Fiction Fiction 2011

How to Win an Unwinnable War

His parents were separating, but all Sam could think about was preparing for nuclear holocaust.

His father parks the van at the hall entrance. He’s wearing sunglasses to hide his eyes. The Beach Boys tape flips over, another harmony starts. His father looks down at the dash. “As smart as you are,” his father says, “one day you’re going to grow up and forgive us.”

“How do you know?,” Sam says, stepping out of the truck. “Nobody knows anything.” Growing up is pure luck. Twenty thousand warheads are ready in their silos, waiting to grow up. If the class taught him anything, it’s that every place in the world is inside the kill zone. He grabs his bag, filled with the Band-Aids, granola bars, and maps in a jumble. Enough to last a week.

“I’ll wait for you outside,” his father says. “I’m not going anywhere.”

So Sam will need to find a distraction, a way of sneaking out. The moment he steps inside the foyer, Sam hears clapping. The main hall is crowded with parents and other professors, strangers he hasn’t seen before, the whole summer school, and he can’t make his way farther in. Across the floor, students sit attentively, preparing for a transmission. On the stage, a man in a blue suit jingles the change in his pockets. He surveys the room with a dim smile like he’s at the top of a mountain and they are the trees. The room is hot already, sun glaring through the windows.

New Jersey believes they will do great things, the man says. New Jersey is, frankly, astonished.

“Would any of you like to ask the governor a question?” the professor says, at the edge of the stage.

One of the twins raises his hand. “The Russians have these rockets so that if all their cities burn up, these rockets tell the missiles to fire automatically and everybody else dies,” he says. “Can we have that?”

The governor dips his head. “Excuse me?”

“It’s called ‘The Dead Hand,’” the twin says.

“Very good,” the professor says.

The governor glances back at him. “Good lord, what’s this all about?”

The professor shrugs. “This is what they’ve been learning all summer,” he says. “This is the state of our world, the one you have made.”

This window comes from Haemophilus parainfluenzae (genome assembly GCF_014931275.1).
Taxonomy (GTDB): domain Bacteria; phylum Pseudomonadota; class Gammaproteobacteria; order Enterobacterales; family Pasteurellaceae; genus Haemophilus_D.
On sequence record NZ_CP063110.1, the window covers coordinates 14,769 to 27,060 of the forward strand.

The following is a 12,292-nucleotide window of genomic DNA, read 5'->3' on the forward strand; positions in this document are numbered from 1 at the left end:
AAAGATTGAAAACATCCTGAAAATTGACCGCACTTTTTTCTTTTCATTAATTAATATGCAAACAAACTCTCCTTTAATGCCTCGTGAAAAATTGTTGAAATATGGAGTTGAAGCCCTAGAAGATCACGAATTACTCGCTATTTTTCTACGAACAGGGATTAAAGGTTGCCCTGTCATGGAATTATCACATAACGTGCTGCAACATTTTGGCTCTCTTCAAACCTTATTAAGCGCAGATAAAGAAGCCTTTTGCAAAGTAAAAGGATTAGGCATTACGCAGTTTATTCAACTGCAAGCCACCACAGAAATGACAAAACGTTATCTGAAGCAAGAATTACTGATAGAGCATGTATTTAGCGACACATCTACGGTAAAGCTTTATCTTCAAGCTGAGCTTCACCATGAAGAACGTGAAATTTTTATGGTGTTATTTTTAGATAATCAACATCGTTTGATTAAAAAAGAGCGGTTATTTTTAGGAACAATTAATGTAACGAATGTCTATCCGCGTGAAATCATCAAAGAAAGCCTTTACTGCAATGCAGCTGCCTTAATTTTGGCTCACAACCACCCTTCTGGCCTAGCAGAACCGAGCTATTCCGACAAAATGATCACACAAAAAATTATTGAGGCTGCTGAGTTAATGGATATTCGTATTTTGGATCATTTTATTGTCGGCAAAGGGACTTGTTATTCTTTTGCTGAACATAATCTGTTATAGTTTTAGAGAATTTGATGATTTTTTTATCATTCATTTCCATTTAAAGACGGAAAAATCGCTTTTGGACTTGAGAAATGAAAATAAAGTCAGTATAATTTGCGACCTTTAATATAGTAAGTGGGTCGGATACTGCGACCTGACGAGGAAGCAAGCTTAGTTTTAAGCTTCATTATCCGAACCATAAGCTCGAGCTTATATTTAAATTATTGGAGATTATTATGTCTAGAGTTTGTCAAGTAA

“You must be kidding.”

Jerusha asks, “Where is your special cave when the war starts?”

The governor stammers. “When the war starts …?”

An emergency blare shatters the air. Sam takes his hand off the fire alarm. A mother screams, and frantic parents crush forward, toward their children. No one is sure what’s happening or where to be. The governor presses toward the exit. He wants out, to his special cave, but he’ll never make it. He is caught in their panic. “Stay inside!” the professor yells to the room, but the children are fine. The children look calmly up to the windows, ready for incoming.

Austin Bunn’s recent work has appeared in Zoetrope and The Pushcart Prize anthology, 2010. He teaches at Grand Valley State University, in Michigan.
Jump to comments
Presented by
Get Today's Top Stories in Your Inbox (preview)

CrossFit Versus Yoga: Choose a Side

How a workout becomes a social identity

Join the Discussion

After you comment, click Post. If you’re not already logged in you will be asked to log in or register. blog comments powered by Disqus


CrossFit Versus Yoga: Choose a Side

How a workout becomes a social identity


Is Technology Making Us Better Storytellers?

The minds behind House of Cards and The Moth weigh in.


A Short Film That Skewers Hollywood

A studio executive concocts an animated blockbuster. Who cares about the story?


In Online Dating, Everyone's a Little Bit Racist

The co-founder of OKCupid shares findings from his analysis of millions of users' data.


What Is a Sandwich?

We're overthinking sandwiches, so you don't have to.


Let's Talk About Not Smoking

Why does smoking maintain its allure? James Hamblin seeks the wisdom of a cool person.



More in Entertainment

More back issues, Sept 1995 to present.

Just In